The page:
Jeb Bush: “Well, I’m concerned about it as well. I think traditional marriage is a sacrament. It’s talking about being formed by one’s faith, it’s at the core of the catholic faith and to imagine how we are going to succeed in our country unless we have committed family life, committed child-centered family system is hard to imagine. So, irrespective of the Supreme Court ruling because they are going to decide whatever they decide, I don’t know what they are going to do, we need to be stalwart supporters of traditional marriage.”

Jeb Bush: “We have to restore committed, loving family life with a mom and dad loving their children with their heart and soul.”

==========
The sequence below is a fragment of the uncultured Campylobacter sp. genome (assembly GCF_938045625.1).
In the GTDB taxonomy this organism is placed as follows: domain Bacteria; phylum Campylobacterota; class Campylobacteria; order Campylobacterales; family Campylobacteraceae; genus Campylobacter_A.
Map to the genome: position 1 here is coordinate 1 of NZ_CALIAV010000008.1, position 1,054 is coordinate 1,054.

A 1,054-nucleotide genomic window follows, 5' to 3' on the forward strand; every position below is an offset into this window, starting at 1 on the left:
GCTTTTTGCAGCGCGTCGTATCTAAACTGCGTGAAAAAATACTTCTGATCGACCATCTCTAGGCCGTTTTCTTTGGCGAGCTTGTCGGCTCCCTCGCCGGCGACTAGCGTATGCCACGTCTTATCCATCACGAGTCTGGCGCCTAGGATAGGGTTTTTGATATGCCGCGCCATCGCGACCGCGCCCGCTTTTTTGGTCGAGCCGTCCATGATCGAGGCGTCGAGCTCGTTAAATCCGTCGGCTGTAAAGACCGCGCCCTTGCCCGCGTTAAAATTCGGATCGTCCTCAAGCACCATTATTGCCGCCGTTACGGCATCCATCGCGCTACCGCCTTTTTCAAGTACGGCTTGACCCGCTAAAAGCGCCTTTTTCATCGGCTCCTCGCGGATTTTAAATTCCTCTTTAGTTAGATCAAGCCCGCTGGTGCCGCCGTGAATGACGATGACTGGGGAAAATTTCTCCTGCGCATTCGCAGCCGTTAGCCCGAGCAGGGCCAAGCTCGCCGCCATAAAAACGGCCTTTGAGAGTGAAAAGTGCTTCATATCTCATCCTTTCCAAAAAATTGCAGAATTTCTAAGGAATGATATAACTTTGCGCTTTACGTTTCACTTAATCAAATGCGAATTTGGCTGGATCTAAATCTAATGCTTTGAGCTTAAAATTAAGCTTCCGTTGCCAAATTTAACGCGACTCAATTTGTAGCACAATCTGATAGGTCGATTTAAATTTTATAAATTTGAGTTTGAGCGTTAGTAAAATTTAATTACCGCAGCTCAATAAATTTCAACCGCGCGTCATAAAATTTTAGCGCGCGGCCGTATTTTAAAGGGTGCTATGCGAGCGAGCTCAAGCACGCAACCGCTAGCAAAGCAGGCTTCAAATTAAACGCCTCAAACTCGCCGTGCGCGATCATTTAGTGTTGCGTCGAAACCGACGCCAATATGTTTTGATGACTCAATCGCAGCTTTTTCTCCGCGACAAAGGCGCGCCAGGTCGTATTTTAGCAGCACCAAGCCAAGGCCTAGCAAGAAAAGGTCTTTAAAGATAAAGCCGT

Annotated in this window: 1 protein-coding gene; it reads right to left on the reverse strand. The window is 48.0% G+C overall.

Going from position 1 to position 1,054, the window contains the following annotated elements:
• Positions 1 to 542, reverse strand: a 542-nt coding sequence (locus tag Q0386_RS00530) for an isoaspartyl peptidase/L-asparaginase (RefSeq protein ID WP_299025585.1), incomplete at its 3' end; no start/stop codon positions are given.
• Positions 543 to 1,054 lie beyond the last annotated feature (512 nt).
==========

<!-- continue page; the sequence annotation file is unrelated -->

David Brody: Do you believe there should be a constitutional right to same-sex marriage because that’s the argument in front of the Supreme Court?

Jeb Bush: “I don’t but I’m not a lawyer and clearly this has been accelerated at a warp pace. What’s interesting is four years ago Barack Obama and Hillary Clinton had the same view that I just expressed to you. It’s thousands of years of culture and history is just being changed at warps speed. It’s hard to fathom why it is this way.”

Presidential candidate Carly Fiorina sat down with conservative blog Caffeinated Thoughts to talk about marriage equality: